Today was one of those days where I had to pinch myself. How come a dude with an interest in wine and a hobby website can end up writing about the subject for a living? How is it that I’ve been fluky enough to land some very nice gigs? How come I get paid to do the sort of thing that in the past I would have paid to do?
Today began with a vertical tasting of Opus One, the famous Napa Valley wine that began in 1979 as a collaboration between Chateau Mouton Rothschild and Robert Mondavi. It was quite a formal event: I met with winemaker Michael Silacci (below) and communications guy Roger Asleson in the formal settings of the Eton Suite at the Capital Hotel to taste through a range of vintages from 1987 to 2007.
Then it was off to family therapy. Long story. Then, back into town for a tasting I’d been looking forward to for a long time. It was a Wendouree-fest, put on by new UK merchant Find Wine. Find Wine’s Martin Jeffery has accumulated the most amazing selection of wines from this cult Australian winery, and put on 14 for this tasting.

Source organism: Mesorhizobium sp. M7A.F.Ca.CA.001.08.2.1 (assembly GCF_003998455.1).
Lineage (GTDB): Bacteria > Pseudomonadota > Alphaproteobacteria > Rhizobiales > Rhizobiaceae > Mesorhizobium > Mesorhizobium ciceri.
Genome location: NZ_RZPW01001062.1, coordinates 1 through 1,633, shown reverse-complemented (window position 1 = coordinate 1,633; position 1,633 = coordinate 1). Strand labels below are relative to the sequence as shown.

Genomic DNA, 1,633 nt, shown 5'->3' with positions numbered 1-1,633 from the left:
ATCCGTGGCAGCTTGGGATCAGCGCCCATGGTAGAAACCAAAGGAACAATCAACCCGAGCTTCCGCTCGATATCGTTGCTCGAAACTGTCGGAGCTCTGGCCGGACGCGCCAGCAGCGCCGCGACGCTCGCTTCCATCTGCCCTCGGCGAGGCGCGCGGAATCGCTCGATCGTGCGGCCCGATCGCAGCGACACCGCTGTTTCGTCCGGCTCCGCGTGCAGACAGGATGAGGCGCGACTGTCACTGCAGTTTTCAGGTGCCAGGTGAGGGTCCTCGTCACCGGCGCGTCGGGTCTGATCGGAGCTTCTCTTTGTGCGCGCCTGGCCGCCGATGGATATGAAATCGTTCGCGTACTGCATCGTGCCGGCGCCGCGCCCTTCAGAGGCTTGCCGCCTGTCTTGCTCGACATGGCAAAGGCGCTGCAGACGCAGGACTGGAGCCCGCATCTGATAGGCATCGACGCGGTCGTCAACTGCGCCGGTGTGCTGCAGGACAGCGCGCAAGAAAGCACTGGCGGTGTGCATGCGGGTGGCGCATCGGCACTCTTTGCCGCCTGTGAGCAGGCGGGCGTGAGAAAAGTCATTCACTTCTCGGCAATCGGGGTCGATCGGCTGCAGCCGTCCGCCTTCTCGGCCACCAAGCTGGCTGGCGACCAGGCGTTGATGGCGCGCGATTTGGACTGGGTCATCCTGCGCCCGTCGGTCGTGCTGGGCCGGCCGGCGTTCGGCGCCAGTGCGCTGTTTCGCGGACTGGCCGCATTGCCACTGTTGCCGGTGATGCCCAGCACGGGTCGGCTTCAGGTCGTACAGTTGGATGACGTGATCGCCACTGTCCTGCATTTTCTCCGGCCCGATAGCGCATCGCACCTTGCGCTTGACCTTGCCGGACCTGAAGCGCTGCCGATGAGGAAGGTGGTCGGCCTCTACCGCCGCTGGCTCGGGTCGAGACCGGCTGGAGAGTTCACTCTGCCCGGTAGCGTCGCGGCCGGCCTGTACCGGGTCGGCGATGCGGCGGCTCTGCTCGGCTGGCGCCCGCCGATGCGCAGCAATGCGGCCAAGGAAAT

To taste 14 Wendouree wines is probably unprecedented in the UK, and I don’t suppose it happens very often in Australia. (Read more about Wendouree here.) They were thrillingly good, but also quite challenging. Wines for wine lovers.
Also showing at the Find Wine tasting were some seriously lovely offerings from elsewhere in Australia. Ferngrove from Frankland River in Western Australia; Dahlwhinnie from the Pyrenees in Victoria; Mount Mary from the Yarra; Adelina Estate’s brilliantly elegant Clare reds; and ex-pro cricketer Miles Corish’s (above)superb Hunter Valley reds (Finch’s Line). It was a real treat, and will be written up in detail soon.